It was an average Tuesday for most Americans; we woke up to go to work, sat at our desks, and drunk our coffee. That same day in Aleppo, a mother hid in her home, praying that the army doesn’t storm in and murder her children and husband. As she sat there, her daughter takes her phone and types:
“My name is Bana, I’m seven years old. I am talking to the world now from East #Aleppo. This is my last moment to live or die- Bana”
Hours go by and no tweets from Bana, as the world awaits to hear whether she is alive or dead. Thousands upon thousands of Syrians in Aleppo posted similar messages in a heartbreaking barrage of social media updates.
Rupert Colville, a spokesperson for the United Nations human rights council reported pro-government forces had killed at least 82 civilians, entering homes and killing people, including women and children.
According to more reports submitted by the U.N, the streets in Aleppo are filled with bodies; you read that right. In 2016, we live in a world where people are massacred, and no one can muster up the courage to stand against the atrocities happening in Aleppo.
We sat in history classes that taught us over and over again that the previous generations failed the Jews, failed the Armenians, failed African Americans, failed Native Americans – and the list goes on. We sat in classrooms that informed us that we are smarter and wiser than these generations. That we have learned.
But the truth is, we have learned nothing. The people of Aleppo are crying out for help, but what they have gotten is pure silence from the rest of the world.We sat in classrooms that informed us we were wiser than our predecessors. Click To Tweet
Abdulkafi Alhamdo, a father, husband, and teacher from Aleppo, posted a video asking the world to stop the destruction of Aleppo. He sat in a corner, in the rain, recording what he presumed was last message. ” I hope you can do something to stop the expected massacre,” he says. He continues, “I don’t believe anymore in the international community…I hope you can remember us.”
We are no better than our predecessors. We have failed the Syrian people, time and time again.
On December 13th, 2016, we watched as children were killed on the streets of Aleppo, and we witnessed their last messages to the world. Today, fighting is still taking place, despite a brokered ceasefire by Turkey and Russia.
This is not the first time Syrians have seen the strain of horrific bloodshed. 34 years ago, Hafez Assad stormed Hama after a Muslim Brotherhood uprising. The town was blocked off by Assad forces for 27 days. No one came in, and no one came out. Syrian human rights committee reported between 25,000-40,000 people were massacred.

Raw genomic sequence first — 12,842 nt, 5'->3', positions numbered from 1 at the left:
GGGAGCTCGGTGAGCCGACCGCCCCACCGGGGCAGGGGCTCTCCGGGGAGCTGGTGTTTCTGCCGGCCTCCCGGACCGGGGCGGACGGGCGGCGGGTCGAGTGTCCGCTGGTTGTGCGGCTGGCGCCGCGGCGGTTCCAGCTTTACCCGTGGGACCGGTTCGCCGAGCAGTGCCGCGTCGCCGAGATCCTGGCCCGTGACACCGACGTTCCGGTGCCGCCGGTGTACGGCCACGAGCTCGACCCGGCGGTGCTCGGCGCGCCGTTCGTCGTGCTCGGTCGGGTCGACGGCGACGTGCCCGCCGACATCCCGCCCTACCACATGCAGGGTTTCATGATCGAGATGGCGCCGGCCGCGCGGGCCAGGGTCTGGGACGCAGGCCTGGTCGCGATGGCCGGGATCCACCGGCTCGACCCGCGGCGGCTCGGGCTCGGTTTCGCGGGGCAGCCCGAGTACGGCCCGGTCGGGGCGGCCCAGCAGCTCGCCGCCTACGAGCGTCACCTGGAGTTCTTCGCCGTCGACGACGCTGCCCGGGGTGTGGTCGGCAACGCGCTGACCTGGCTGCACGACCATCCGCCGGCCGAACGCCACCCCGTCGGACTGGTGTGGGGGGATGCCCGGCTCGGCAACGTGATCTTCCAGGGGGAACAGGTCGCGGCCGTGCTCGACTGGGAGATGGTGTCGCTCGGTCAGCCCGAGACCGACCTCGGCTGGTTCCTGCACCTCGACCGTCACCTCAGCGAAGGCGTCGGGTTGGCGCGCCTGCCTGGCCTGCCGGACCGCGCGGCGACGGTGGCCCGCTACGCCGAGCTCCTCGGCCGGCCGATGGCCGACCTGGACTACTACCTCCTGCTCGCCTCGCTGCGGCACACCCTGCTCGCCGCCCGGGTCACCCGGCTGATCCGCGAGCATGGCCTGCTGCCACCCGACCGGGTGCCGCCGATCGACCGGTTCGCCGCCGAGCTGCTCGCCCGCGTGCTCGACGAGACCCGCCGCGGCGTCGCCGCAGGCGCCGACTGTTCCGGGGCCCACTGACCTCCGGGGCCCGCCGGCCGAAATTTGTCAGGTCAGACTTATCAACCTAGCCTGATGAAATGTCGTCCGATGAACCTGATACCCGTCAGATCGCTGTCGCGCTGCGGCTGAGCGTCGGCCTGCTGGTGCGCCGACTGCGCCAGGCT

I have stepped on the grounds of Syria before, I have seen the mountains, and I have roamed its cities. I sit here and watch Aleppo crumble; I watch its people mercilessly get killed, and its foundations tumble brick by brick. The beautiful Syria I had once known is no more, and it’s people have paid the price. The people of Syria continue to suffer, as I sit here overseas and I feel guilt in the pit of my stomach.I have roamed the mountains and cities of Syria, and now I'm watching them crumble. Click To Tweet
Since the beginning of the war, images have surfaced of young children slaughtered on the streets of Syria. We had gasped, shared, and cried with them. But enough is enough.
We must DEMAND our government speak up; we must DEMAND that our government protect humanity. Our countries are not made just to make money and sit comfortably. We have a voice, and we must call on our leaders to action.
Reach out to your local congressperson and urge them to do something about the Syrian conflict. Having massive amounts of people reaching out will bring this conflict to the top of our concerns, this will bring a voice to the issue at hand and will force our government to look into the conflict and potential war crimes committed.The beautiful Syria I had once known is no more, and its people have paid the price. Click To Tweet
You can also bring this issue to light by bringing it to the streets – protesting is an effective way to catch not only the media’s attention but national attention. Protesting peacefully is a way to have your voice be heard and urge communities to pay attention. As we learned from the DAPL protests, it works, and issues can be solved if there is persistence.
You can also donate to the people of Aleppo; there are charities supplying the Syrian people with food, clothing and other items that are necessary for survival, especially with the winter bestowing upon us.
It is not too late to do something, to reach out, to help out. We can change the course of this destructive path.
I sit here praying for the people of Aleppo. I am sorry we have failed you, and I am sorry this is what it has come to. I am sorry that we are no better than our past.
History has not shaped us; it has taught us nothing, we have only learned how to ignore the bloodshed.
UPDATE: A cease-fire agreement has been reached as of 6:56 p.m, December 13th. Russians U.N ambassador, Vitaly Churkin, has announced a cease-fire between the opposition forces and Assad’s forces. Families in Aleppo will be evacuated on buses Wednesday at 5 a.m.
UPDATE: Cease-fire agreement falls through, reports show that shelling is continued in Aleppo. 4:36 P.M. 12/14/2016
UPDATE: New cease-fire plan brokered by Russia and Turkey, 12/29/2016